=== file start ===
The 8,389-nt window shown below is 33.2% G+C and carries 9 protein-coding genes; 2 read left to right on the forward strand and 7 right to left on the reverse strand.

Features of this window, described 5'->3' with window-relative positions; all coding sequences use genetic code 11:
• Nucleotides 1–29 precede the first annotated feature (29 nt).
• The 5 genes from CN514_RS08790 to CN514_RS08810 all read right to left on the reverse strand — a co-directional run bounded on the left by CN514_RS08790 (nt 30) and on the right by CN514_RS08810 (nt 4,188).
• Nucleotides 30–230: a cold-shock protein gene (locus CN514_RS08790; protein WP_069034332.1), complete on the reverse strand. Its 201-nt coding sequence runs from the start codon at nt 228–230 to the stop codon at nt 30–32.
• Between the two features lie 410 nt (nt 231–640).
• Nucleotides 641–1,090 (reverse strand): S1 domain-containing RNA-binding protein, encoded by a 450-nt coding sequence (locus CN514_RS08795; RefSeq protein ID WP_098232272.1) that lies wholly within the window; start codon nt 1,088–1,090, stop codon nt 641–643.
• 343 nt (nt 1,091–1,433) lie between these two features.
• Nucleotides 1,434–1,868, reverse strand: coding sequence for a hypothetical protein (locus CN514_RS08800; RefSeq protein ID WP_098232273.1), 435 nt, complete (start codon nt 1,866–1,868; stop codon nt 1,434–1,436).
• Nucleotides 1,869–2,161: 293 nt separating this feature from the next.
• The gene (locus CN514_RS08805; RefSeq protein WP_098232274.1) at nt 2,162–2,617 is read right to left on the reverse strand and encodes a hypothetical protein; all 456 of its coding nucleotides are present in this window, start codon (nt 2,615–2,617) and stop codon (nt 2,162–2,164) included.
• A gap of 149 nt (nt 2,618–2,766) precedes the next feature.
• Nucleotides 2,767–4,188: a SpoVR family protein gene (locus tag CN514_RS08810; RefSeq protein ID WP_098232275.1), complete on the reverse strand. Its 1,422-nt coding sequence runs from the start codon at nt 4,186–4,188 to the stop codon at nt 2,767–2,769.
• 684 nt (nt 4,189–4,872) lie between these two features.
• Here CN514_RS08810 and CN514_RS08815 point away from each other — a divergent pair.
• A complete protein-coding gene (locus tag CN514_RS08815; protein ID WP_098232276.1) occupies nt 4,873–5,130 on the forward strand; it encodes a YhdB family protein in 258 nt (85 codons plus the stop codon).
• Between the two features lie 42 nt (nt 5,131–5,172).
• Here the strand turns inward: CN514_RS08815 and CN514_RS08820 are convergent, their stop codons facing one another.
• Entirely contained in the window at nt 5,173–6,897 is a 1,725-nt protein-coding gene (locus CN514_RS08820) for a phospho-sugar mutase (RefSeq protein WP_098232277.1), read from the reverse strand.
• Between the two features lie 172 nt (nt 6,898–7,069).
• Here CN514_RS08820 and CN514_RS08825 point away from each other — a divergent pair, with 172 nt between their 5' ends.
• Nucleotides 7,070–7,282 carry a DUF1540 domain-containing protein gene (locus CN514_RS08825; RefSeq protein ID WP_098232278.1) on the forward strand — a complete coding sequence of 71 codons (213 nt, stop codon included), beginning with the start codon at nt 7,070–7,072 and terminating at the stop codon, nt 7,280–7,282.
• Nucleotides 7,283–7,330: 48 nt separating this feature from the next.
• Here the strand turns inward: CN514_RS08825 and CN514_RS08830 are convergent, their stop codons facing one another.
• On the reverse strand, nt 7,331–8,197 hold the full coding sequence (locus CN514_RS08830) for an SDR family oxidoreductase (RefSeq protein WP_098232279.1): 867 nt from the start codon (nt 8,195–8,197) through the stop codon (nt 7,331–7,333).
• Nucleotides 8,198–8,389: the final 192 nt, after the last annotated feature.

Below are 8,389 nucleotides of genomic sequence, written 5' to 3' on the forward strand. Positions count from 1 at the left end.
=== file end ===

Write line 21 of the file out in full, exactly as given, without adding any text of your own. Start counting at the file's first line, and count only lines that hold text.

• Here CN514_RS08820 and CN514_RS08825 point away from each other — a divergent pair, with 172 nt between their 5' ends.